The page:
Arriving at KPAE and landing with Jet Traffic – Fitting in Safely

With the advent of commercial airline traffic at KPAE, light airplane pilots may be encouraged to use 16L/34R primarily. However, when using 16R/34L they need to consider how to fit in for both safety of flight and convenience.

Thinking ahead is your best option, plus armed with a few facts about how airline traffic arrives:

  • Commercial jets all arrive on an IFR flight plan. Most private jets also do so.
  • This means ATC will normally vector them for straight in approach to the runway, intersecting the runway extension (ILS, Localizer, or RNAV/GPS heading) about 10 miles from the runway.
  • Most airline jets start their final approach around 140 KTS, that’s 2.3 NM/min.
  • Most light aircraft fly the final approach between 60-90 KTS, that’s 1.0-1.5 NM/min.
  • ATC needs to assure IFR traffic a safe separation on final to the runway threshold. Depending on the jet, that means if you are to be ahead of the jet, you need to be landing when the jet is about 3-4 miles behind you, so you can clear the runway before it is over the threshold. It’s very expensive for a commercial jet to go-around because a light aircraft is too close, so ATC tries to avoid the situation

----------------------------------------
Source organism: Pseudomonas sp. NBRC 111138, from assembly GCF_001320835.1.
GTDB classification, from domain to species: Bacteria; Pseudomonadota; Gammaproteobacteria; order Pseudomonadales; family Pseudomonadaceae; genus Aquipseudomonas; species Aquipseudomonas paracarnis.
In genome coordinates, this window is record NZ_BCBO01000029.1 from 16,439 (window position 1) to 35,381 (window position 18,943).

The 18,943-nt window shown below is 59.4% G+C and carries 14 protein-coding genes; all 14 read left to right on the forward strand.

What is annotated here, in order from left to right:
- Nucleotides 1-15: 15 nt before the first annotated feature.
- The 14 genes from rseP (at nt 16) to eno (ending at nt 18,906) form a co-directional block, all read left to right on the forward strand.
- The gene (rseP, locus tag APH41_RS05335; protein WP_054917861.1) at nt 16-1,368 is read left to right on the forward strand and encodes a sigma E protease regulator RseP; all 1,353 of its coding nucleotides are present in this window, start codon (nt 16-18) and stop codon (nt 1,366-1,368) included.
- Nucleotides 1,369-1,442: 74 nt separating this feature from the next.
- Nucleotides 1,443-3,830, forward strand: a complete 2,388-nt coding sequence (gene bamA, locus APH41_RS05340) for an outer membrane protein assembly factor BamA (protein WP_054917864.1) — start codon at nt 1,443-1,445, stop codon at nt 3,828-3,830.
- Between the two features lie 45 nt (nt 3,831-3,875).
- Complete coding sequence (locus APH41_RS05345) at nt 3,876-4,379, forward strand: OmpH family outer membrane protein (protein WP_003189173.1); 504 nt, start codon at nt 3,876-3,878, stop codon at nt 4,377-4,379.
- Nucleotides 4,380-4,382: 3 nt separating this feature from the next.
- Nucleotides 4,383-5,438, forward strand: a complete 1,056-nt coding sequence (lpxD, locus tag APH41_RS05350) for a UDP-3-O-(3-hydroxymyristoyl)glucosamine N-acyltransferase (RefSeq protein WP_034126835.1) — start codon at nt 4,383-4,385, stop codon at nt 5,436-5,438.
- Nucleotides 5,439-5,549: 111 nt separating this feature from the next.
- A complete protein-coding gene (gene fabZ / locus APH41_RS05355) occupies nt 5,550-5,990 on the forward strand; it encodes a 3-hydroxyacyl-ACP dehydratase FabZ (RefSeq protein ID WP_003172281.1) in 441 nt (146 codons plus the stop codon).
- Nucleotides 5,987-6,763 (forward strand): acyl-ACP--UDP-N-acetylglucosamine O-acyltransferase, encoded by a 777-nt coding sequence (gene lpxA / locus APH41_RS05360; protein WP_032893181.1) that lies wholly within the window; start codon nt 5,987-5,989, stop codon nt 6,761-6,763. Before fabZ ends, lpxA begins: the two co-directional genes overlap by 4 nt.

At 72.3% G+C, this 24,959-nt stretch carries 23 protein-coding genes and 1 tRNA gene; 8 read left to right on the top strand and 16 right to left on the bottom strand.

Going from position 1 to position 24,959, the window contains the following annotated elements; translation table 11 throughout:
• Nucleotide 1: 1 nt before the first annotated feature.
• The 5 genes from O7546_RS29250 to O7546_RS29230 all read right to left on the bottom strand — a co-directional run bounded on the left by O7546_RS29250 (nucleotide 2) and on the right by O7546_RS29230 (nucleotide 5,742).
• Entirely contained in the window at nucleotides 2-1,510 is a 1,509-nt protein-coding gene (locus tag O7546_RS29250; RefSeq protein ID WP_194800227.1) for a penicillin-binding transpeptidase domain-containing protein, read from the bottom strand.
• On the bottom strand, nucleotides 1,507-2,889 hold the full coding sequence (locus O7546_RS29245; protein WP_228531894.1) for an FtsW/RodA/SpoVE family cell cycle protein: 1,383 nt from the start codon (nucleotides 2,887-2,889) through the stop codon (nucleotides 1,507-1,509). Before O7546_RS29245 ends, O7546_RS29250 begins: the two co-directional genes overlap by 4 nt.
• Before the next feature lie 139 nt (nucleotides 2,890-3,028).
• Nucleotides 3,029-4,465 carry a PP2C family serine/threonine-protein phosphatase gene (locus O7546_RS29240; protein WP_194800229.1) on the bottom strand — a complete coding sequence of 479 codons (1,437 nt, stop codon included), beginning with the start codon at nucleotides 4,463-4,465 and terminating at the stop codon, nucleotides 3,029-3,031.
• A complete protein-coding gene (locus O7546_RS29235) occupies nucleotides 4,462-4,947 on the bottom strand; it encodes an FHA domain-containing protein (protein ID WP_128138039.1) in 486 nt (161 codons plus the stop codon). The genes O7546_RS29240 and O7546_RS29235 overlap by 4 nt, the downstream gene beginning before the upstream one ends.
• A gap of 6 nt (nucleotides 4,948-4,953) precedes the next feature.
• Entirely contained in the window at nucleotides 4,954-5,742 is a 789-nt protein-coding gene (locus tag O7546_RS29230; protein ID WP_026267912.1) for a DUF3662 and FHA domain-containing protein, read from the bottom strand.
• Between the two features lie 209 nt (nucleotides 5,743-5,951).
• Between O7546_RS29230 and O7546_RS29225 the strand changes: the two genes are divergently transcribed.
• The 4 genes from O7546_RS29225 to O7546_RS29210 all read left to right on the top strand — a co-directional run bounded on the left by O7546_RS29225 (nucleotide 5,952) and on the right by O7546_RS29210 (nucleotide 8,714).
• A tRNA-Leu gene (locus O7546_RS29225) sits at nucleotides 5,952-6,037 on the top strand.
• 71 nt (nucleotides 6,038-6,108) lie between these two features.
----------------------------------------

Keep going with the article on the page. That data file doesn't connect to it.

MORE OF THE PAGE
George Futas

George Futas


Following are my recommendations based on my personal experiences flying light aircraft into LAX, SAN, HOU, PDX, BFI, and others with high volume of commercial jet traffic.

  • If VFR, contact the tower at 10 mi, not 5, when requesting a straight in approach.
  • Inform tower the best speed forward you can maintain – preferably 100-140 KTS. Tower may ask you to maintain a specific speed, and if you accept do so until within 1/4 mi of the runway.
  • Do not be lined up with the runway extension before tower approves straight in, otherwise you might have a hazardous surprise with other traffic already on approach.
  • If IFR, tell approach control when requesting a specific approach the best speed you can maintain on final approach.
  • If you fail to give tower/ATC your best speed option, they must expect you will fly final at a normal approach speed for your type of aircraft. Thus, for safety reasons you may be held outside the airport control zone until they see no potential conflict. That could be a while.
  • Keep your speed up on approach until close to the runway threshold and bleed off the speed over the runway before touchdown.
  • You have lots of runway at KPAE, so this is not the time to try to make the first turnoff. Look ahead and plan to land and use the high-speed mid-field turnoffs (A5 & A6).
  • Practice this type of approach at times when there is no jet traffic, and let the tower know what you are intending to do.

Once you’re proficient with this procedure, you can use it at virtually all major airports. Fly safe and enjoy using these additional skills.